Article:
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Gaza Temper Tantrums

One of the lessons I remember from the child-rearing “bible” I used when my children were little (Penelope Leach, for those who are interested) was to take the time to think before saying no to something your child wants – because the very worst thing you can do is say no, and then after your child has a temper tantrum, change your mind and give in. All this does is teach your child that they can get whatever they want by screaming and crying and throwing things. And for the sake of the argument, let’s add an older sibling, who has learned to ask nicely, but repeatedly gets turned down whereas her younger brother gets his way by throwing tantrums.

Let’s turn the analogy on our current situation. Hamas is often presented as only wanting one thing: to destroy Israel. But in fact Hamas wants any number of things. They want power – in other words, they want to weaken Fatah and establish themselves as the party of choice for the Palestinian people. They want to lift the remaining blockade on Gaza (and as I understand it the main issue is not getting stuff in, it’s getting produce out – because without access to international trade their economy has no possibility of flourishing). They want to open the border crossings so that people can travel in and out, and they want to cancel the 500 meter security zone that Israel has established inside the border – that takes away a significant piece of land from an already impossibly over-crowded strip.

You’ve probably worked out where I’m going with this. Hamas cannot get what it wants by asking nicely – as amply demonstrated by their older sibling, Fatah – who have renounced violence and want to negotiate, but Israel consistently ignores them. So Hamas uses the temper tantrum route – they fire missiles, or allow them to be fired by other groups; they shoot at soldiers on the border or try to kidnap them, at differing levels of intensity. They understand that eventually Israel will react – and may lash out – but at some point, Israel is forced to negotiate, and then Hamas can get a lot of what it wants: the respect of the Palestinian people, who see they get results where Fatah gets nothing, maybe a lifting of the blockade, perhaps some lightening of restrictions at the border crossings.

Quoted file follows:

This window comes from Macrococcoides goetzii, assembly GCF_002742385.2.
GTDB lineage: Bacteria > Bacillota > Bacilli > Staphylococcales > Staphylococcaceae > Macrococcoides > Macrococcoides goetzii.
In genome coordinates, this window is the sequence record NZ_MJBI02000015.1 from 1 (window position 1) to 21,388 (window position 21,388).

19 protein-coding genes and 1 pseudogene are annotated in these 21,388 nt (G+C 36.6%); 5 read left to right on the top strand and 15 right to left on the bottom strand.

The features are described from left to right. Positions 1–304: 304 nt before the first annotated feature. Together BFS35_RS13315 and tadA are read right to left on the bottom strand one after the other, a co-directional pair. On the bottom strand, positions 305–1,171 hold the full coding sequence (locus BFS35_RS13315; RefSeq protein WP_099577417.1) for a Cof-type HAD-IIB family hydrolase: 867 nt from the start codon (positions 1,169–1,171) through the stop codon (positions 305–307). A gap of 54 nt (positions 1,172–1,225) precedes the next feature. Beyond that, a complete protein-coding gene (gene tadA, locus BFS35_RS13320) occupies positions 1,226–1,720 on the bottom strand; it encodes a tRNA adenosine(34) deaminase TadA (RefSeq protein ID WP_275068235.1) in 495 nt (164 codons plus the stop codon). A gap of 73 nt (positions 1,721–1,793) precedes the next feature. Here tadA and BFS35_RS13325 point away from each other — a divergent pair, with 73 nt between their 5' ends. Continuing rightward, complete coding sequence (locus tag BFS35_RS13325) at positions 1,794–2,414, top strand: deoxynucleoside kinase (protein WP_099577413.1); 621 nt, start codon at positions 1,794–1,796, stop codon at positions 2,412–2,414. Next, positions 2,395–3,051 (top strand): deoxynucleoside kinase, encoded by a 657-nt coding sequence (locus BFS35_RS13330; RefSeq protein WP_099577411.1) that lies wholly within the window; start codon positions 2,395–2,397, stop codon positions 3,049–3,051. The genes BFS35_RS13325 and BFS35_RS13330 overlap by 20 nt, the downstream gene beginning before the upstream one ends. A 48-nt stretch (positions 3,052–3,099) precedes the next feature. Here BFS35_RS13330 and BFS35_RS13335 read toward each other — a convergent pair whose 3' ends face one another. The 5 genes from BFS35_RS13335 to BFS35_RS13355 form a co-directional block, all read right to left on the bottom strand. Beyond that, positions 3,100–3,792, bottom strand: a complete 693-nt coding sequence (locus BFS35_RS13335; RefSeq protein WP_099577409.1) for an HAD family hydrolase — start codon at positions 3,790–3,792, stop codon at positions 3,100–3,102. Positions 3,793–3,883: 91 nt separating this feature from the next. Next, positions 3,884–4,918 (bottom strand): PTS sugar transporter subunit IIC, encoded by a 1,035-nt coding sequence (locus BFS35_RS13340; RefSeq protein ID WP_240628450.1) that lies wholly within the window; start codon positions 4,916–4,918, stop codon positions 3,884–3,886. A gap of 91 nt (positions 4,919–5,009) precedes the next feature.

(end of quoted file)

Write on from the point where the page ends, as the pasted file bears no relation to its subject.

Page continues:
So rather than sit down and talk with the (relatively) well-behaved older sibling – which might teach the younger sibling a thing or two at the same time, Israel acts exactly as we shouldn’t: we refuse to talk except when Hamas misbehaves, and then, after the payment of huge and painful losses on both sides, we give them at least some of what they want.

The consequences seem clear to me: we are consistently teaching the Palestinian people that violence is the only way to get what they want; therefore whether Hamas takes over in the West Bank, or whether Fatah comes to the conclusion that violence is the only way, we can only expect more violence. The ceasefire – whether it comes in the next day or so or only after the terrible loss of human life involved in a ground operation – will not hold for long – and why should it, if we won’t negotiate in the meantime? And soon we will find ourselves dealing with another temper tantrum – except that the violent children we are raising may eventually be the end of us.